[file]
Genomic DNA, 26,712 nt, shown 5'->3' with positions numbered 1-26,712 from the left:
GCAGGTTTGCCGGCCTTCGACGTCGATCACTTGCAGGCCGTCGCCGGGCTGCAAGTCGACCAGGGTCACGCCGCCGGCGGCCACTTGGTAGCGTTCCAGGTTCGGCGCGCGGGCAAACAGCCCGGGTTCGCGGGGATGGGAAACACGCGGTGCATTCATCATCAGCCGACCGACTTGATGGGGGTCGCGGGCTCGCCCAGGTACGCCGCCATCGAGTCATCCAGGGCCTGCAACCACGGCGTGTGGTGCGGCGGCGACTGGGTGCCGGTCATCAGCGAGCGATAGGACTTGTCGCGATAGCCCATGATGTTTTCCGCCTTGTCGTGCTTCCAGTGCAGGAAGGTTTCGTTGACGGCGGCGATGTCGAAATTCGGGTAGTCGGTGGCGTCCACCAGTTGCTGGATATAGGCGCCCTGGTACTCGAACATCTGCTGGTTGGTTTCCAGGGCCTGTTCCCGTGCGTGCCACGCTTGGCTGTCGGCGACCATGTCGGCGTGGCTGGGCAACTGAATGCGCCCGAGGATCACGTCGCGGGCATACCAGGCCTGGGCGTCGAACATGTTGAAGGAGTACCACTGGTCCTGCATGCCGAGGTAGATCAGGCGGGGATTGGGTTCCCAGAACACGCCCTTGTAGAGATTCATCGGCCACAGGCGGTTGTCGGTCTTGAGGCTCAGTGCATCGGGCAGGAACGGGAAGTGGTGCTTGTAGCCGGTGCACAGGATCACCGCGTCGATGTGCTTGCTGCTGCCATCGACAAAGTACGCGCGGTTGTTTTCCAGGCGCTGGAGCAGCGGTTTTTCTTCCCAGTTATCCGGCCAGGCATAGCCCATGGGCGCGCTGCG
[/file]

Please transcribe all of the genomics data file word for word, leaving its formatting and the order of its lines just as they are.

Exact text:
Genomic DNA, 26,712 nt, shown 5'->3' with positions numbered 1-26,712 from the left:
GCAGGTTTGCCGGCCTTCGACGTCGATCACTTGCAGGCCGTCGCCGGGCTGCAAGTCGACCAGGGTCACGCCGCCGGCGGCCACTTGGTAGCGTTCCAGGTTCGGCGCGCGGGCAAACAGCCCGGGTTCGCGGGGATGGGAAACACGCGGTGCATTCATCATCAGCCGACCGACTTGATGGGGGTCGCGGGCTCGCCCAGGTACGCCGCCATCGAGTCATCCAGGGCCTGCAACCACGGCGTGTGGTGCGGCGGCGACTGGGTGCCGGTCATCAGCGAGCGATAGGACTTGTCGCGATAGCCCATGATGTTTTCCGCCTTGTCGTGCTTCCAGTGCAGGAAGGTTTCGTTGACGGCGGCGATGTCGAAATTCGGGTAGTCGGTGGCGTCCACCAGTTGCTGGATATAGGCGCCCTGGTACTCGAACATCTGCTGGTTGGTTTCCAGGGCCTGTTCCCGTGCGTGCCACGCTTGGCTGTCGGCGACCATGTCGGCGTGGCTGGGCAACTGAATGCGCCCGAGGATCACGTCGCGGGCATACCAGGCCTGGGCGTCGAACATGTTGAAGGAGTACCACTGGTCCTGCATGCCGAGGTAGATCAGGCGGGGATTGGGTTCCCAGAACACGCCCTTGTAGAGATTCATCGGCCACAGGCGGTTGTCGGTCTTGAGGCTCAGTGCATCGGGCAGGAACGGGAAGTGGTGCTTGTAGCCGGTGCACAGGATCACCGCGTCGATGTGCTTGCTGCTGCCATCGACAAAGTACGCGCGGTTGTTTTCCAGGCGCTGGAGCAGCGGTTTTTCTTCCCAGTTATCCGGCCAGGCATAGCCCATGGGCGCGCTGCG